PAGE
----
This is how Xbox Keystone would have looked if it had been released

A recently discovered patent gives us the first and only looks at this console.

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Xbox Keystone

Have you ever considered the Xbox Keystone, the cloud streaming console that never came to our living rooms? It seems there’s a little more to its story, and with a fresh Microsoft patent discovered by Windows Central, we now have some insight into what could have been.

This device was created for your TV, providing access to Xbox Game Pass games without needing an expensive typical game console. Still, even if the idea was good, Keystone got put on hold because of difficulties with its price. Microsoft hoped to find a perfect range from $99 to $129, but they couldn’t manage the figures.

Keystone’s design was different from what we have seen in Xbox consoles. It had a square shape with a circular vent on the top, reminding us of the design of the Xbox Series S but having its unique style.

The front part had an Xbox power button and USB-A port that we are familiar with, while at the backside, you could see HDMI, Ethernet, and power ports. At the bottom, a special “Hello from Seattle” plate gave a personal touch.

Yet, as much as this patent reveal could have sparked hope for a Keystone comeback, the sad truth is that Keystone, in its current state of knowledge and speculation, will likely remain an interesting piece of Xbox history.

It’s important to understand that we don’t have any definitive information about its internals or operating system. Speculation is rife on whether it ran a full Xbox OS or something more streamlined for cloud gaming.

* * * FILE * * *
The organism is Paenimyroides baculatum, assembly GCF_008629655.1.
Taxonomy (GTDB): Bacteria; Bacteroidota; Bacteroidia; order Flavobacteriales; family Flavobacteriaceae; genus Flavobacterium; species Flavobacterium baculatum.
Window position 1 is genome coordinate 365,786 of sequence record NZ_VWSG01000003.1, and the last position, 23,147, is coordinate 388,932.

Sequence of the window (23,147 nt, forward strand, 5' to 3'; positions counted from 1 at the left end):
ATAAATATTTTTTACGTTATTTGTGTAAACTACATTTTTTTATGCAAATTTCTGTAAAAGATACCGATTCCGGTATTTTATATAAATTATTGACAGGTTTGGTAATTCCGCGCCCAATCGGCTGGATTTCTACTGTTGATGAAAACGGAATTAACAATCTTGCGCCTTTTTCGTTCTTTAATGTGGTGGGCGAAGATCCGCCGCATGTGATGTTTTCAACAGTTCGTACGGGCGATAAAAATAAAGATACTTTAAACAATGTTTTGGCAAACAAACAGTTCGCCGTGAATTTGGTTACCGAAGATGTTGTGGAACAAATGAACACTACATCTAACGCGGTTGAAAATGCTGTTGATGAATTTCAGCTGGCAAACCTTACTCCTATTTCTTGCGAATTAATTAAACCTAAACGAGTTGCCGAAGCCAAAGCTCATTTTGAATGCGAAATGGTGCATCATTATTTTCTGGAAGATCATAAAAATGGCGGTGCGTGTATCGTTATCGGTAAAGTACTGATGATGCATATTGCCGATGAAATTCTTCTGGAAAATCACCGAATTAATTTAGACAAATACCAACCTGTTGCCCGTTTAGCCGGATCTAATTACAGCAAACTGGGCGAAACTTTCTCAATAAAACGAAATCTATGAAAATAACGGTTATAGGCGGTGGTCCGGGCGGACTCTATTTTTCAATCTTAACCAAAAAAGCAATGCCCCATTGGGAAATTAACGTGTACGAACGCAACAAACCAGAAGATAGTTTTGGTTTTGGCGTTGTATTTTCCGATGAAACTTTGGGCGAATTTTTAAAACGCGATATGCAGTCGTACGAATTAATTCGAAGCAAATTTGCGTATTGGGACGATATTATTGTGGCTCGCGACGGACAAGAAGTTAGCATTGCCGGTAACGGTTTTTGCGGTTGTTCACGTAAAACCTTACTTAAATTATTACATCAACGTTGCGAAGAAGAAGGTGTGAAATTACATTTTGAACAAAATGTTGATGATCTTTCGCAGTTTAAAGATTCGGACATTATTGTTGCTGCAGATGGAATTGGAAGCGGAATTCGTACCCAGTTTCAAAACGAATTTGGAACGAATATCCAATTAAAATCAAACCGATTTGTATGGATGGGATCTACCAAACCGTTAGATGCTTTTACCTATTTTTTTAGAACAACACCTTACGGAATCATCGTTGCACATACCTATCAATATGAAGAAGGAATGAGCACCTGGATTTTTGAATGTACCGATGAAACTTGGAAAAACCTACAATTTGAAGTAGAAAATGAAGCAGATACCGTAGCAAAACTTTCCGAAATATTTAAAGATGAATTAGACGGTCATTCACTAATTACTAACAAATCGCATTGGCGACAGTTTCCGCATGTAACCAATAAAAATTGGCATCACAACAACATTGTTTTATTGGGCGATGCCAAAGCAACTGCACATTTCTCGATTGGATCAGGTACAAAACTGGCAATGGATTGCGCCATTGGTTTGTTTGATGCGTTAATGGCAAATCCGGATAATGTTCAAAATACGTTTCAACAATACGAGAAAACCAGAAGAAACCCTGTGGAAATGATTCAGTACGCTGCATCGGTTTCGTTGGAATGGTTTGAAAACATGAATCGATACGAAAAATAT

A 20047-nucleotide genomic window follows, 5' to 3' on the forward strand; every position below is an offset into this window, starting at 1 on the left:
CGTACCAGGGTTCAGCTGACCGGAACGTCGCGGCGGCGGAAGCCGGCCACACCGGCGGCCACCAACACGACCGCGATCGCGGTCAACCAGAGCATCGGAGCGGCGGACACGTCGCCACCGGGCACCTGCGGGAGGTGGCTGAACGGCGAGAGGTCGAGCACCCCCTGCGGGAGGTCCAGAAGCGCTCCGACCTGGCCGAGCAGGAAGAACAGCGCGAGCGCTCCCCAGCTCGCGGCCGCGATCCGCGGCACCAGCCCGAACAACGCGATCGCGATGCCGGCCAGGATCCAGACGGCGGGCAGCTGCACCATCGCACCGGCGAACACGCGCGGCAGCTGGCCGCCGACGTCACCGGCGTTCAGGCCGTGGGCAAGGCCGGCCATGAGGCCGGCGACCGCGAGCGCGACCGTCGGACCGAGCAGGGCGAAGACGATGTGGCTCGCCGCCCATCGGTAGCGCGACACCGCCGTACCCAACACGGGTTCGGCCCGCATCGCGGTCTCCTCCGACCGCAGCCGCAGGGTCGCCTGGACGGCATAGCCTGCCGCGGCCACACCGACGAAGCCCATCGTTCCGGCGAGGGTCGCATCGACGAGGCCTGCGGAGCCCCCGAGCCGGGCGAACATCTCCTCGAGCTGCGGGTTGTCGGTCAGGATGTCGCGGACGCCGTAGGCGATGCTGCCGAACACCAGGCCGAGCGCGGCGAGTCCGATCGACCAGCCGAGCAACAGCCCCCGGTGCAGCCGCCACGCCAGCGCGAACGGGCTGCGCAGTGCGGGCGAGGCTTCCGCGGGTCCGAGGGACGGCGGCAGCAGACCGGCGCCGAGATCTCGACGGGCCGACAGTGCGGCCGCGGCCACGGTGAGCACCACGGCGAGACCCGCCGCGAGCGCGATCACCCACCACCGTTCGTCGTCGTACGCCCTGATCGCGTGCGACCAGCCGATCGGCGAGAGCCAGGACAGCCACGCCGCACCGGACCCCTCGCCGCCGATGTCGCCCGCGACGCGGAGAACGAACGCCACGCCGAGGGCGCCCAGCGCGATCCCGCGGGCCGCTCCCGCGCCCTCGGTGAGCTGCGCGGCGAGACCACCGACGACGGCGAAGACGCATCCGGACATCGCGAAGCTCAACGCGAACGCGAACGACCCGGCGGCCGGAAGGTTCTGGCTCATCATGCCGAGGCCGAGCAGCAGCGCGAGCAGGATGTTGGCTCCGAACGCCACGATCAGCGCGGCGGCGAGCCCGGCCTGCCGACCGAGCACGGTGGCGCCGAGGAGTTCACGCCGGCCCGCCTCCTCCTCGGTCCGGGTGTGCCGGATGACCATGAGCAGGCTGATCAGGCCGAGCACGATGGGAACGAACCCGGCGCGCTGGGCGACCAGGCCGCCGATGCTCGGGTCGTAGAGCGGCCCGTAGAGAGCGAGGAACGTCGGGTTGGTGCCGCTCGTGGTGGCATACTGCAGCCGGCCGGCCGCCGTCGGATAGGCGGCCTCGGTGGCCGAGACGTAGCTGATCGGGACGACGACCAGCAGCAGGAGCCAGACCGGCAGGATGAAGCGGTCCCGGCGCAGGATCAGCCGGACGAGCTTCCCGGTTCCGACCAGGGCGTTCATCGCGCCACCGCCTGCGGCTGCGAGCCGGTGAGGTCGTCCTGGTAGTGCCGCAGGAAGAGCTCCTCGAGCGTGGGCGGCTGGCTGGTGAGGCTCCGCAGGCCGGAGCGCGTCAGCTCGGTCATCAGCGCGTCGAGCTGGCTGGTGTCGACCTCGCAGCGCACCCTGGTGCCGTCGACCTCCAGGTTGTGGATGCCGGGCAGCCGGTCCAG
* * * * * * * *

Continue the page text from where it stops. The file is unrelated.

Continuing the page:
However, this does not mean that Microsoft is retreating from the cloud gaming field. No way. The technology titan continues to put significant resources into Xbox Cloud Gaming and is finding fresh methods for delivering games to players without requiring any physical equipment.

The difficulty is dealing with the cost of cloud servers and the competition within app stores. Microsoft’s plans involve setting up a mobile gaming store, but their strategy for gaining users isn’t unclear.

Instead of Keystone, Microsoft is having a good outcome with Xbox Cloud Gaming on places such as Samsung TVs and trying out PC cloud games to widen its service range.

The future for cloud gaming seems very positive, as technologies like NVIDIA GeForce Now pave the path ahead. This shows that getting top-notch gaming experiences through the cloud is possible and unavoidable in the future.

Hence, even if we never hold an Xbox Keystone, the concept of cloud gaming keeps developing. Microsoft’s voyage into the cloud is not finished yet—who can say? Perhaps soon, they will come up with another major innovation.

You can read the patent here.

More about the topics: microsoft, xbox